Gross Things That Could Be Lurking In Your Spice Jars

We know the dangers of food contamination. In fact, the World Health Organization (WHO) reports that contaminated food items account for approximately 600 million cases of illness annually around the globe. Exposure to viruses, bacteria, and parasites through contaminated foods has been linked to over 200 different diseases in humans and can pose the greatest health risks to children, older adults, and other vulnerable populations.

For this reason, practicing proper food preparation is critical. This includes the safe handling and storage of items such as produce, raw meat, and dairy, amongst others. Equally as important is the cleaning and sanitizing of utensils, countertops, sinks, and any other surfaces that may have come in contact with these foods.

While some of the more obvious places where bacteria can be found include our trash cans or kitchen sponge, there is one area you may be overlooking. Rather, look no further than your spice rack.

Beware of bacterial and viral contaminants

In a 2022 study published in the Journal of Food Protection, more than 370 participants in North Carolina were tasked with making ground turkey patties and a ready-to-eat vegetable salad in a test kitchen. The raw turkey meat had been injected with a virus known as MS2, which poses no threat to humans (via Rutgers Today). Out of two groups, only one was given a food safety lesson prior to cooking.

The researchers examined participant food preparation behaviors and tested various kitchen items for levels of cross-contamination. Such items included soap dispensers, trash can lids, faucet handles, counters, spice containers, and more. The study findings revealed that prior food safety education did not influence levels of cross-contamination. For most surfaces, contamination levels were found on no more than 20% of samples. However, this was not the case for spice containers. Rather, MS2 cross-contamination was detected in 48% of the samples and was found to have the highest viral concentrations.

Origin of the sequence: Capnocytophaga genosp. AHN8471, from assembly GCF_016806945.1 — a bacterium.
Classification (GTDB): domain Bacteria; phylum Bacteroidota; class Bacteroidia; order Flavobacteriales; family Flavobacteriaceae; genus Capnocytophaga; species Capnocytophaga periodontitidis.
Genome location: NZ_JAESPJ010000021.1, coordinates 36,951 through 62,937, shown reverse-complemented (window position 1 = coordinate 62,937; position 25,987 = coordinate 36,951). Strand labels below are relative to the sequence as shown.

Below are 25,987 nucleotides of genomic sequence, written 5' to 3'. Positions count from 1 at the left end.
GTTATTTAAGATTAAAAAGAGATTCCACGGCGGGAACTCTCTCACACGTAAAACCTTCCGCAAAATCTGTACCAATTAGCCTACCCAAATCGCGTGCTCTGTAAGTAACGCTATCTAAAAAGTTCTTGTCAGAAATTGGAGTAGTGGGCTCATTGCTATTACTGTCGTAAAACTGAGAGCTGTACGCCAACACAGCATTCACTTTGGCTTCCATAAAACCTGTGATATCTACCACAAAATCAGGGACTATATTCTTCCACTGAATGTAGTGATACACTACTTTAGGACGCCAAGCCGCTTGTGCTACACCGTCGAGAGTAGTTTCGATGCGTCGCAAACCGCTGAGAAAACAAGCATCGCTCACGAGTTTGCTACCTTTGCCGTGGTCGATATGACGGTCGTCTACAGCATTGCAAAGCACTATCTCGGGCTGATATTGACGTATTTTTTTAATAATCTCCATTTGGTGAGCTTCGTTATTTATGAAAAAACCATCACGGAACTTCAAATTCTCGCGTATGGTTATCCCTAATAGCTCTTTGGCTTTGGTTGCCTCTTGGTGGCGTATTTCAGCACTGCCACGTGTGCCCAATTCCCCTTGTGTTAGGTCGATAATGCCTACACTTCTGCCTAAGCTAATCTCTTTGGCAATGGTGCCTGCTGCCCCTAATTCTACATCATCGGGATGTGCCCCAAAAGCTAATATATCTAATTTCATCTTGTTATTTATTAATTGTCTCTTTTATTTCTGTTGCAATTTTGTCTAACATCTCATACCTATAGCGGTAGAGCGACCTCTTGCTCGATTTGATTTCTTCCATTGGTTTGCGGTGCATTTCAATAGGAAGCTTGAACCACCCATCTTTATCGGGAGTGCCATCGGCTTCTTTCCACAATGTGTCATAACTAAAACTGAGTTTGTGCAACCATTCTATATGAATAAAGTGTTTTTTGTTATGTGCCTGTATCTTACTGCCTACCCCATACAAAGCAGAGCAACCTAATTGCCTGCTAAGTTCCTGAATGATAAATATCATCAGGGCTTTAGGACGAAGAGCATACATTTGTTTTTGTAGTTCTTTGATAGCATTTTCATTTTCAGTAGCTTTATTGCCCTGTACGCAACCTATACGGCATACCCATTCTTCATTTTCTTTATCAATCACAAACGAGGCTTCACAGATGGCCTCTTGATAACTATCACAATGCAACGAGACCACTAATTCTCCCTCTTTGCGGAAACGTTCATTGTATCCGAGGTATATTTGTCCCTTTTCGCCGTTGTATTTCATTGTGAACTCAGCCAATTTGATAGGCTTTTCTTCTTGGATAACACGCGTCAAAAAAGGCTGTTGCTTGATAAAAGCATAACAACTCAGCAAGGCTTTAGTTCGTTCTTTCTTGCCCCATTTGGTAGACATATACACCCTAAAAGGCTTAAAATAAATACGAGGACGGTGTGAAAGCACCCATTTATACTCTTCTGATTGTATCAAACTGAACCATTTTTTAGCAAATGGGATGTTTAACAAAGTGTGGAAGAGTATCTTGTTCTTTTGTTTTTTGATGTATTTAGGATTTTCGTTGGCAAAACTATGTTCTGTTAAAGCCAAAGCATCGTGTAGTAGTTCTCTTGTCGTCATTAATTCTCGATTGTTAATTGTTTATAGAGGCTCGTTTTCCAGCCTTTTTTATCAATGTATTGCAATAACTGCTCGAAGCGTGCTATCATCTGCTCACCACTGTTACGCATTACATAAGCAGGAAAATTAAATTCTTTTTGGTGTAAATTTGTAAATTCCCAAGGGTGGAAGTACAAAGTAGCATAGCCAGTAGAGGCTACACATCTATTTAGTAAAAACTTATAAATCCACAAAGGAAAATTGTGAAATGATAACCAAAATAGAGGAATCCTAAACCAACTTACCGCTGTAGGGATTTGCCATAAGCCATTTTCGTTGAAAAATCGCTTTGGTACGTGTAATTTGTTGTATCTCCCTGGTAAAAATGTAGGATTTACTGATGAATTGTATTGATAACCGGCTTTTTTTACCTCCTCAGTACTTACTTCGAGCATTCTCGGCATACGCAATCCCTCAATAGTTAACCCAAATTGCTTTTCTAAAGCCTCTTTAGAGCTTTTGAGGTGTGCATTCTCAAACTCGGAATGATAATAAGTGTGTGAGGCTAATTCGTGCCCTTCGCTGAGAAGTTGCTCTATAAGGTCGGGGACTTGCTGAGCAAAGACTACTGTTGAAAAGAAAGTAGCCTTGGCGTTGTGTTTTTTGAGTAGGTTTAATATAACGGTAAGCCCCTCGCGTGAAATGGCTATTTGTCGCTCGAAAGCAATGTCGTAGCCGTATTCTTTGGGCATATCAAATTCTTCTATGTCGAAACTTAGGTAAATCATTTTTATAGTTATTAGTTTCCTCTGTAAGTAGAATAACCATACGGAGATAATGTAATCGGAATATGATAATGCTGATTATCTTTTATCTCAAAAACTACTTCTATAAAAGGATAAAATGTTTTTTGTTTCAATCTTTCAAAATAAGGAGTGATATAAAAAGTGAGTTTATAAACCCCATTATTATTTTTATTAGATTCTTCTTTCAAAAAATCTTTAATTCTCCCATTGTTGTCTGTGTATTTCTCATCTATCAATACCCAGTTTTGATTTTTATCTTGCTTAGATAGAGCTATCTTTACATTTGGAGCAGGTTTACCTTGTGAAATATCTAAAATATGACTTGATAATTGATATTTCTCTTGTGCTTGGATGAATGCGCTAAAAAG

"Our research shows that any spice container you touch when you're preparing raw meat might get cross-contaminated," study co-author Donald Schaffner told Rutgers Today. "You'll want to be conscious of that during or after meal preparation."

Tips for keeping your spice jars as clean as possible

Unfortunately, bacteria and viruses are likely not the only things lurking in your spice jars. Additionally, the U.S. Food and Drug Administration (FDA) permits a certain amount of insect and rodent filth within spice containers. For example, one type of ground spice known as allspice is allowed to have at least 30 insect fragments and at least one rodent hair for every 10 grams of spice. This number jumps for ground nutmeg to 100 or more insect fragments per 10 grams of spice. Even higher, 1,250 or more insect fragments are permitted in every 10 grams of ground oregano. Whole pepper is permitted to have an average of 1 milligram or more of rodent poop per pound.

Now before you go and dump your spice rack right into the garbage, know that there are ways in which we can best keep our spice jars clean. While we may not be able to get our spice containers 100% germ-free, senior author of the study Benjamin Chapman told The Washington Post that frequent hand-washing before, during, and after cooking can go a long way — especially prior to reaching for your favorite spices. If you want to go the extra mile, try cleaning your spice jars thoroughly with a soap-soaked washrag and following it with a squirt of disinfectant spray.